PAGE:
Bar Raval, a staple in Toronto’s culinary & beverage scene and helmed by acclaimed chef Grant van Gameren with partners Robin Goodfellow and Michael Webster, is heavily influenced by the Spanish resort town San Sebastian.
“To make the best use out of the space, we wanted to pack people in, so it’s standing, which exists in Spain,” said Goodfellow, who is not only a partner but also a bartender at Bar Raval. “We do pinchos all day. It’s a cafe; it’s kind of more of a community center. People come in all the time and the sort of vibe that you get in San Sebastian is exactly what we thought would be good here.”
Bar Raval offers both pinchos, which are Spanish snacks, and tapas, shareable plates.
From Health to Happiness
Goodfellow got his undergraduate degree in Social Theory of Health. Like many students, he was bartending while in school. “And when it came time to do more school, I was not really into it. The field of academia lost me, and I really wanted to focus on what was making me happy,” he said. Goodfellow was not only making good money and drinks, but his employers kept giving him more responsibilities, allowing him to grow.
Customized by the Toronto-based architecture and design studio Partisans Projects, Bar Raval’s design includes intricate woodwork. “We wanted the space to be just like the experience — very organic,” said Goodfellow. “You come in, it’s like a warm hug from a tree. We’ve heard people say it looks like the inside of a tree’s heart.”
Most of the woodwork is curved, and the only right angles in the venue is the doorway. “The architects really enjoyed the fact that the three of us [Goodfellow, Webster, and van Gameren] had a lot of tattoos and are pretty fit guys, so the story is that some of the design is based on our tattoos and our bodies.”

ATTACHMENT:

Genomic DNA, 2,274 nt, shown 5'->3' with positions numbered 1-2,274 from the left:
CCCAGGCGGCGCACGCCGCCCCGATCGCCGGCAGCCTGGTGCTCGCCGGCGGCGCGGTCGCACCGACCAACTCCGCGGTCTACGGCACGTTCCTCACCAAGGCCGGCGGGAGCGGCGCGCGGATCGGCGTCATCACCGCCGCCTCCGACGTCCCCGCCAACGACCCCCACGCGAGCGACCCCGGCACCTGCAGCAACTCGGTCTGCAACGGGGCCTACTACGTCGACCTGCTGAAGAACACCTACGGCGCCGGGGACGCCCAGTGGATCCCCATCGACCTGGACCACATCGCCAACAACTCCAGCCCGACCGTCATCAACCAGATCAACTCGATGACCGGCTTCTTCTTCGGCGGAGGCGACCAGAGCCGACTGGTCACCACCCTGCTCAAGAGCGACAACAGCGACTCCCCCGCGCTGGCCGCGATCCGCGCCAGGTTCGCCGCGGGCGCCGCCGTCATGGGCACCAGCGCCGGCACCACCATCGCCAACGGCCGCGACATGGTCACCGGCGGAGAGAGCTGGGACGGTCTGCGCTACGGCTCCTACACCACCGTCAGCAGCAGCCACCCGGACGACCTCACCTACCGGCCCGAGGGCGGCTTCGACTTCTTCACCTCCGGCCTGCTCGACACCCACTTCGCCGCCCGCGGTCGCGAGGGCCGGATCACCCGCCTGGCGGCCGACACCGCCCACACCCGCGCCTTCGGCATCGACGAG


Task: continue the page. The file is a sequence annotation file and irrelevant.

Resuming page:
In this episode of “Across the Bar,” host Paul Barron is served three of Bar Raval’s cocktails, all of which are broken down by ingredients and the inspiration behind their creation.
Cocktail No. 1: Mal Gusto
A popular drink for guests to order in the morning hours, the Mal Gusto is described by Goodfellow as a “low-octane, sherry-based, shaken, refreshing, tart, dry cocktail.” It’s comprised of Maestro Fino, Cocchi Americano, lime juice, rich syrup, and Pernod Absinthe. “My partners and I were really hell-bent on selling cocktails as soon as we legally can, which is 11 a.m. And it’s hard to push Bourbon, big brown and stirred, in the morning,” he said. “Also, being a Spanish tapas bar/cocktail bar, gotta have a lot of sherry.”
45 ml. Maestro Fino
15 ml. Cocchi Americano
22 ml. lime juice
12 ml. rich syrup
5 ml. Pernod Absinthe
Cocktail No. 2: Almost Famous
A slight variation on a drink from famed Seattle bartender Murray Stenson, the Almost Famous includes mezcal, yellow chartreuse, lemon juice, absinthe, and a touch of Aperol. “It’s a really easy drink; people understand it,” said Goodfellow. “To be honest, in Toronto, it seems to be a big thing where mezcal is just on the cusp of blowing up. We’re getting a lot of reorders for mezcal cocktails.”
30 ml. Del Maguey San Luis Del Rio Espadin
22 ml. yellow chartreuse
22 ml. Aperol
30 ml. lemon juice
5 ml. Pernod Absinthe
Cocktail No. 3: One-Hour Photo
The One-Hour Photo is made up of stirred mezcal, Averna, and pinot sherry, complete with cucumber and a hit of grapefruit zest. “The earthy, oiliness of the mezcal with the freshness, lightness of the pinot and the cucumber really take you for a weird ride,” he said. “I made this drink on the day that Robin Williams died, and so I thought I’d name it after his weirdest movie.”
30 ml. Del Maguey 100% Tobala
30 ml. Tio Pepe Fino
22 ml. Averna
2 cucumber slices